After Rizvan Khan's step son is killed in a post 9/11 induced, racially motivated attack, his wife leaves him and in a fit of anger asks him to explain his religion to the president of the United States. Suffering from Aspergers Syndrome, Khan is wont to take this literally and sets out to meet the most powerful man in the world with his message, and in the process becomes an unlikely hero across the country. One gets the feeling that if the film had focussed entirely on the protagonist's journey to meet the President, with his message of peace, it could have been more powerful. But instead we are fed needless back stories in flashback after flashback, through numerous vignettes of Khan's life, his love story and his family life. And in doing so, we are introduced to several competent supporting actors who deserve more than the walk on roles they get. Jimmy Shergill, Vinay Pathak, Praveen Dabbas and the divine Sonya Jehan are wasted in the parts they get (which is a real pity). Perhaps only Zarina Wahab, playing Khan's compassionate mother and the 2 young actors playing the journos who take up Khan's case after his incarceration, register any sort of lasting impact on the viewer.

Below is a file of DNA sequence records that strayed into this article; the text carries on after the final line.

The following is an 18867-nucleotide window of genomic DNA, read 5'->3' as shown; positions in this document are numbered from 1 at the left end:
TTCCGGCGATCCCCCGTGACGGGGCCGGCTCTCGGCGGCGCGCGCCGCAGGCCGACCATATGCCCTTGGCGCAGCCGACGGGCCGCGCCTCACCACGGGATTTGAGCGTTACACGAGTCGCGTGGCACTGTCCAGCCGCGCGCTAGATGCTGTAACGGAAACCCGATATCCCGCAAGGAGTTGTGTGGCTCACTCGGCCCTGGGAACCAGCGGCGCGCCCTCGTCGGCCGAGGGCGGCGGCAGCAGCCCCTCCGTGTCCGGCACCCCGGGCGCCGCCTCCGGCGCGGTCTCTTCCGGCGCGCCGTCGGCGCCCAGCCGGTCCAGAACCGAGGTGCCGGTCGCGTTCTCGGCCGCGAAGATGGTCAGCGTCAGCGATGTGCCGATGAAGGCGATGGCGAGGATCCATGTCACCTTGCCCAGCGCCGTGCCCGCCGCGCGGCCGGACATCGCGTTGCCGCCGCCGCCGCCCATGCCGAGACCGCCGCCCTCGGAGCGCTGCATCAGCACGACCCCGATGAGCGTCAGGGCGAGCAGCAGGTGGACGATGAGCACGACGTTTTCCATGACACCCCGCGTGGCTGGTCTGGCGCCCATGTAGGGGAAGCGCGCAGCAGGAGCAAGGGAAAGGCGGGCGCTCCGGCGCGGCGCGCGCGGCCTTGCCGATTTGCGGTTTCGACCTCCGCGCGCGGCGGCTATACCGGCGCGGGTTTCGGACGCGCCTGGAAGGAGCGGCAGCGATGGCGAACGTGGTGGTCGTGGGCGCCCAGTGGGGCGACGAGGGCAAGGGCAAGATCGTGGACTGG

This is of course entirely Shahrukh Khan's film. And King Khan puts in a winning performance as the Aspergers afflicted Rizvan Khan. He is consistent in his portrayal and really gets stuck in to the part. Here's to more such experiments. Kajol, in another effortless turn, supports him well enough but SRK goes one better in this one. The film's music, however is a bit of let down. KJo's films generally have fine sound tracks and Shankar Ehsan Loy don't do justice to the film, apart from a couple of soothing numbers. The writing is mostly good, though inconsistent (watch out for a couple of signature KJo moments).The film, shot with an entirely international crew, is visually arresting, with Ravi K Chandran doing a bang up job with the cinematography. This is a welcome departure for KJo and the film should be seminal in SRK's filmography. Its heart is in the right place, but is let down
by execution. The film's opening sequences raise much hope, only to be belied soon after, as the viewer battles tedium. Kuch kuch hua Karan, but only just.